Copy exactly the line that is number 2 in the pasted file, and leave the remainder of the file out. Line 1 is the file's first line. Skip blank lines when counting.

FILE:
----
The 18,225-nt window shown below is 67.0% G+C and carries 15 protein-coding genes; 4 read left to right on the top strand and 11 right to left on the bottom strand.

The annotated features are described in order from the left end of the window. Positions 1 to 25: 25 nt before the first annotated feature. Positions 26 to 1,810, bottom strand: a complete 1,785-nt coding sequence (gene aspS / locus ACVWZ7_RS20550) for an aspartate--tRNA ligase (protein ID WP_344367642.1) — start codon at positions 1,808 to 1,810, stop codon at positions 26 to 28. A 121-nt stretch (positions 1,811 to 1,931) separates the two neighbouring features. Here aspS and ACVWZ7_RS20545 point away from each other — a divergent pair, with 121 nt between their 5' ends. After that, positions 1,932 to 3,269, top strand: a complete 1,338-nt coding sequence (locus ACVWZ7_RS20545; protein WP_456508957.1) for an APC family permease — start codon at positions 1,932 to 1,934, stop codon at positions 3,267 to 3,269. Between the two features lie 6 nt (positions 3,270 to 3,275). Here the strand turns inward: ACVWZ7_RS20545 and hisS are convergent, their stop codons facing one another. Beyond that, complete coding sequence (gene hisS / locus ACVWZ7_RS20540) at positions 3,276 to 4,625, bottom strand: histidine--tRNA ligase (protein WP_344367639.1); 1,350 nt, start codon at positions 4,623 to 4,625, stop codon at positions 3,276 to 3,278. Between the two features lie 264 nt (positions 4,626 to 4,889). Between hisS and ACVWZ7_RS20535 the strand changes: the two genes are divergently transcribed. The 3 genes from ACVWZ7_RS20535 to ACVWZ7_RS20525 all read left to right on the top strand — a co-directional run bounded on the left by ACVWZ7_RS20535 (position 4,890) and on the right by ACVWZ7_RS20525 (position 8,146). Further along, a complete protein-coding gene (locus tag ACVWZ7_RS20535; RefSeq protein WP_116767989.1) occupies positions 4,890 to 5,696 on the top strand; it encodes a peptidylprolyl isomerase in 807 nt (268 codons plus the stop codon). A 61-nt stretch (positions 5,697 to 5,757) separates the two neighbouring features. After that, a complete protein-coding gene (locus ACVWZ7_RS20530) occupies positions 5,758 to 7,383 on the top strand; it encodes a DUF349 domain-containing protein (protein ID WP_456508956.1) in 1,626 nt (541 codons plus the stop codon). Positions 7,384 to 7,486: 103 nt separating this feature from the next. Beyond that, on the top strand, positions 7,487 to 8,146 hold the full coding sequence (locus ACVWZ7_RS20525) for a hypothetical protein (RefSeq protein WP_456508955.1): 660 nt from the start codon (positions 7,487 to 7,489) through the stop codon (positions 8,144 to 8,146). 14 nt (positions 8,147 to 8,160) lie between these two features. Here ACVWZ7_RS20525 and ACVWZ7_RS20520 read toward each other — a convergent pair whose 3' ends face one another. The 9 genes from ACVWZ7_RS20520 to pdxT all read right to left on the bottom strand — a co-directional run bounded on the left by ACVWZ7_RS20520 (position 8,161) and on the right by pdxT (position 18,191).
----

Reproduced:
The annotated features are described in order from the left end of the window. Positions 1 to 25: 25 nt before the first annotated feature. Positions 26 to 1,810, bottom strand: a complete 1,785-nt coding sequence (gene aspS / locus ACVWZ7_RS20550) for an aspartate--tRNA ligase (protein ID WP_344367642.1) — start codon at positions 1,808 to 1,810, stop codon at positions 26 to 28. A 121-nt stretch (positions 1,811 to 1,931) separates the two neighbouring features. Here aspS and ACVWZ7_RS20545 point away from each other — a divergent pair, with 121 nt between their 5' ends. After that, positions 1,932 to 3,269, top strand: a complete 1,338-nt coding sequence (locus ACVWZ7_RS20545; protein WP_456508957.1) for an APC family permease — start codon at positions 1,932 to 1,934, stop codon at positions 3,267 to 3,269. Between the two features lie 6 nt (positions 3,270 to 3,275). Here the strand turns inward: ACVWZ7_RS20545 and hisS are convergent, their stop codons facing one another. Beyond that, complete coding sequence (gene hisS / locus ACVWZ7_RS20540) at positions 3,276 to 4,625, bottom strand: histidine--tRNA ligase (protein WP_344367639.1); 1,350 nt, start codon at positions 4,623 to 4,625, stop codon at positions 3,276 to 3,278. Between the two features lie 264 nt (positions 4,626 to 4,889). Between hisS and ACVWZ7_RS20535 the strand changes: the two genes are divergently transcribed. The 3 genes from ACVWZ7_RS20535 to ACVWZ7_RS20525 all read left to right on the top strand — a co-directional run bounded on the left by ACVWZ7_RS20535 (position 4,890) and on the right by ACVWZ7_RS20525 (position 8,146). Further along, a complete protein-coding gene (locus tag ACVWZ7_RS20535; RefSeq protein WP_116767989.1) occupies positions 4,890 to 5,696 on the top strand; it encodes a peptidylprolyl isomerase in 807 nt (268 codons plus the stop codon). A 61-nt stretch (positions 5,697 to 5,757) separates the two neighbouring features. After that, a complete protein-coding gene (locus ACVWZ7_RS20530) occupies positions 5,758 to 7,383 on the top strand; it encodes a DUF349 domain-containing protein (protein ID WP_456508956.1) in 1,626 nt (541 codons plus the stop codon). Positions 7,384 to 7,486: 103 nt separating this feature from the next. Beyond that, on the top strand, positions 7,487 to 8,146 hold the full coding sequence (locus ACVWZ7_RS20525) for a hypothetical protein (RefSeq protein WP_456508955.1): 660 nt from the start codon (positions 7,487 to 7,489) through the stop codon (positions 8,144 to 8,146). 14 nt (positions 8,147 to 8,160) lie between these two features. Here ACVWZ7_RS20525 and ACVWZ7_RS20520 read toward each other — a convergent pair whose 3' ends face one another. The 9 genes from ACVWZ7_RS20520 to pdxT all read right to left on the bottom strand — a co-directional run bounded on the left by ACVWZ7_RS20520 (position 8,161) and on the right by pdxT (position 18,191).